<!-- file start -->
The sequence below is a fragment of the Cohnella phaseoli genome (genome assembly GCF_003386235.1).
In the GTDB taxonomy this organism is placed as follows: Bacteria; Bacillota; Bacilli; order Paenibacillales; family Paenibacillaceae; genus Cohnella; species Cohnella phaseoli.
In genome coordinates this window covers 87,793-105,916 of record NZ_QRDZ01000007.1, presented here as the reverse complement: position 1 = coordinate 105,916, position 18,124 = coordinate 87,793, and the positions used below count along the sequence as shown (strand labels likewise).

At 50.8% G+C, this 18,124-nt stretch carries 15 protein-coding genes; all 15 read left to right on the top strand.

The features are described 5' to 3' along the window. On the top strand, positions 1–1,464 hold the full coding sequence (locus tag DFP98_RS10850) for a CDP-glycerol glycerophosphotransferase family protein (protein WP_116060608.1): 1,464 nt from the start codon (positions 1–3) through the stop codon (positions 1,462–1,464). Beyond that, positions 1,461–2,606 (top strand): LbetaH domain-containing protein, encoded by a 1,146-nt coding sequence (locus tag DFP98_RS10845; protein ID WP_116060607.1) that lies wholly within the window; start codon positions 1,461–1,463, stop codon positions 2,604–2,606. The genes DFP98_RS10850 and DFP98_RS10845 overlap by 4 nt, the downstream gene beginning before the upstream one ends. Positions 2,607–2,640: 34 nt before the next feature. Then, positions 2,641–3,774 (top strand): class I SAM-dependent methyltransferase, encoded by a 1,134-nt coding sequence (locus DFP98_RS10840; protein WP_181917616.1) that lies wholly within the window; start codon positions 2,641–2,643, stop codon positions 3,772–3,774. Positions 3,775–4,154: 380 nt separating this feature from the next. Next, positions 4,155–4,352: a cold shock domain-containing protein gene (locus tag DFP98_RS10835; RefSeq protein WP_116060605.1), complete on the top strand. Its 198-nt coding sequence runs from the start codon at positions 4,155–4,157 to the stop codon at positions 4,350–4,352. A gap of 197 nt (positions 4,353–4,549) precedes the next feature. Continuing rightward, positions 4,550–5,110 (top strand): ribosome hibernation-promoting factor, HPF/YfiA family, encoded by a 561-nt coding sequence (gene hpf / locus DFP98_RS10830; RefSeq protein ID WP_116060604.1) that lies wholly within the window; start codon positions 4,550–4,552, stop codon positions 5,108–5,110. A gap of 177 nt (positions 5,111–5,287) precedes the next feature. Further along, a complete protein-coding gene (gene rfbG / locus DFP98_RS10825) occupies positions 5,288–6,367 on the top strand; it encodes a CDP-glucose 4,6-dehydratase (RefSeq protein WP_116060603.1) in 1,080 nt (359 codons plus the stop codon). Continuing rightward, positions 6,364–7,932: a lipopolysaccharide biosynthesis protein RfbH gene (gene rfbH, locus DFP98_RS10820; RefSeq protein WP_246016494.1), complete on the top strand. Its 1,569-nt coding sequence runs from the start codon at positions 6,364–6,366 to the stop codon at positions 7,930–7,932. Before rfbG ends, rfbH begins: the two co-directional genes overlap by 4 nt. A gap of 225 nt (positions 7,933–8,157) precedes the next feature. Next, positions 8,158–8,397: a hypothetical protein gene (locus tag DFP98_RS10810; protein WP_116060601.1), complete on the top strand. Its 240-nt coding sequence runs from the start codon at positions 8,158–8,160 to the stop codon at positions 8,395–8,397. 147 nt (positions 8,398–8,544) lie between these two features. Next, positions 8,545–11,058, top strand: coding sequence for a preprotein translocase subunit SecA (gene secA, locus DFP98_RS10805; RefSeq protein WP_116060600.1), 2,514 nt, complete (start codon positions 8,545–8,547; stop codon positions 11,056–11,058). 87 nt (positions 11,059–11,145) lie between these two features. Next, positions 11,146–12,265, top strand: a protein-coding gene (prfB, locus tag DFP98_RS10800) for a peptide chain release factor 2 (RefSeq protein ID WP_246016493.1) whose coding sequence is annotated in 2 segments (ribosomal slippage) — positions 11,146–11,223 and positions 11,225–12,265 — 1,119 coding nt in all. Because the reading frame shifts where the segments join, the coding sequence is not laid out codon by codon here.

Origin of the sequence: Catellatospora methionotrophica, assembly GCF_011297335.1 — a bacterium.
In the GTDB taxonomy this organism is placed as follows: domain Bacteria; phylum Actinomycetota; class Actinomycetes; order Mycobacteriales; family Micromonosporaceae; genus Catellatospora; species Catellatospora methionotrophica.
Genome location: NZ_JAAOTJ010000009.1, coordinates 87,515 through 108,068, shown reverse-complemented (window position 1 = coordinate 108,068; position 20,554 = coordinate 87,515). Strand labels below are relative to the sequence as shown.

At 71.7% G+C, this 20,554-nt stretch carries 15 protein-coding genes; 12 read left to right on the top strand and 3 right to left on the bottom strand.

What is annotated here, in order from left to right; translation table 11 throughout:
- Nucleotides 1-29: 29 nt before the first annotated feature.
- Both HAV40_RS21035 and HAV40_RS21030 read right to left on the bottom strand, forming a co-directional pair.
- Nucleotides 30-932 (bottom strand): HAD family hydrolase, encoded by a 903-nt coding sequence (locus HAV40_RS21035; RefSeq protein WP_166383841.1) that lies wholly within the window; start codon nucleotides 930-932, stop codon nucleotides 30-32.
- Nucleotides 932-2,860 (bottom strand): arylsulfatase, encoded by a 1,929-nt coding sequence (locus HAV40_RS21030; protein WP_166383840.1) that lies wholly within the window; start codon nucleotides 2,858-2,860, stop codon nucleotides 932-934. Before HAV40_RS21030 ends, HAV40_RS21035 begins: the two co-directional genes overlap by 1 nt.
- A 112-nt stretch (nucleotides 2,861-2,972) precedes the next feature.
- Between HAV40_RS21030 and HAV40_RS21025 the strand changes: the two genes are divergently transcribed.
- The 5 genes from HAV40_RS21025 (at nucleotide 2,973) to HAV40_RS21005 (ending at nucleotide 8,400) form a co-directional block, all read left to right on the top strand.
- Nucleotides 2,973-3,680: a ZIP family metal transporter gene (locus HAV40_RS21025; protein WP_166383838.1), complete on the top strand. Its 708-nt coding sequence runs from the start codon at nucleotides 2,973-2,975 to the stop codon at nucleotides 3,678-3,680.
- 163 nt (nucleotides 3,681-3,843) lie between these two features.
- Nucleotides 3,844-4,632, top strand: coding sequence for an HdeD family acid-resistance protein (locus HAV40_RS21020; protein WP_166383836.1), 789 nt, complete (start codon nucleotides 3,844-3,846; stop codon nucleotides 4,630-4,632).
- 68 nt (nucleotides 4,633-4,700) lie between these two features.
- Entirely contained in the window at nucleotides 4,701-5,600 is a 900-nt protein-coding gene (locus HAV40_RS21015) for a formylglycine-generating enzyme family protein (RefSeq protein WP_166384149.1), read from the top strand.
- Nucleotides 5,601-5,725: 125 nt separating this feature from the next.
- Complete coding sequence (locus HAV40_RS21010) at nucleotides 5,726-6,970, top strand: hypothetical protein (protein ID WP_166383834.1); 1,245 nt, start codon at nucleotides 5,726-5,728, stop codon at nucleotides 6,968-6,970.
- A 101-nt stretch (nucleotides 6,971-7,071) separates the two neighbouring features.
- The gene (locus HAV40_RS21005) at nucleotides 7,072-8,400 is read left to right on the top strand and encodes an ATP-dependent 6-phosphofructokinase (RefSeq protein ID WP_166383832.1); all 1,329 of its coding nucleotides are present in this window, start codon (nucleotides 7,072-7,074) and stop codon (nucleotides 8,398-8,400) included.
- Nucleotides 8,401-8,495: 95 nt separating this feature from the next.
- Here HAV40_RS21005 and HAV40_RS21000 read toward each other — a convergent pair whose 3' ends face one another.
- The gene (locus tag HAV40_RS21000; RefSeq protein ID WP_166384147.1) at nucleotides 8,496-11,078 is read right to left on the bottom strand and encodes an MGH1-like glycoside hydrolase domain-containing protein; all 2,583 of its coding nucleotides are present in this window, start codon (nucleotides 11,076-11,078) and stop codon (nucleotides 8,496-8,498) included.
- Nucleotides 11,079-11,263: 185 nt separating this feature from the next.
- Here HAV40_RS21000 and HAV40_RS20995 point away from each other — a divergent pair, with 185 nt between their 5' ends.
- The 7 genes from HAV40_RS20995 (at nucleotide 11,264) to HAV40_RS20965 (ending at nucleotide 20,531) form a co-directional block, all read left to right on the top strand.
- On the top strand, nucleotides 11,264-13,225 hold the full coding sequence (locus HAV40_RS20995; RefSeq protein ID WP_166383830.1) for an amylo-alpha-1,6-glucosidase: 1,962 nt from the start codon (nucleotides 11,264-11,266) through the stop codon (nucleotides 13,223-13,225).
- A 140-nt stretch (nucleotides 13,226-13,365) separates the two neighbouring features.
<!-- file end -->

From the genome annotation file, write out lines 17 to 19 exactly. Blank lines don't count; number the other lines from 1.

- The 5 genes from HAV40_RS21025 (at nucleotide 2,973) to HAV40_RS21005 (ending at nucleotide 8,400) form a co-directional block, all read left to right on the top strand.
- Nucleotides 2,973-3,680: a ZIP family metal transporter gene (locus HAV40_RS21025; protein WP_166383838.1), complete on the top strand. Its 708-nt coding sequence runs from the start codon at nucleotides 2,973-2,975 to the stop codon at nucleotides 3,678-3,680.
- 163 nt (nucleotides 3,681-3,843) lie between these two features.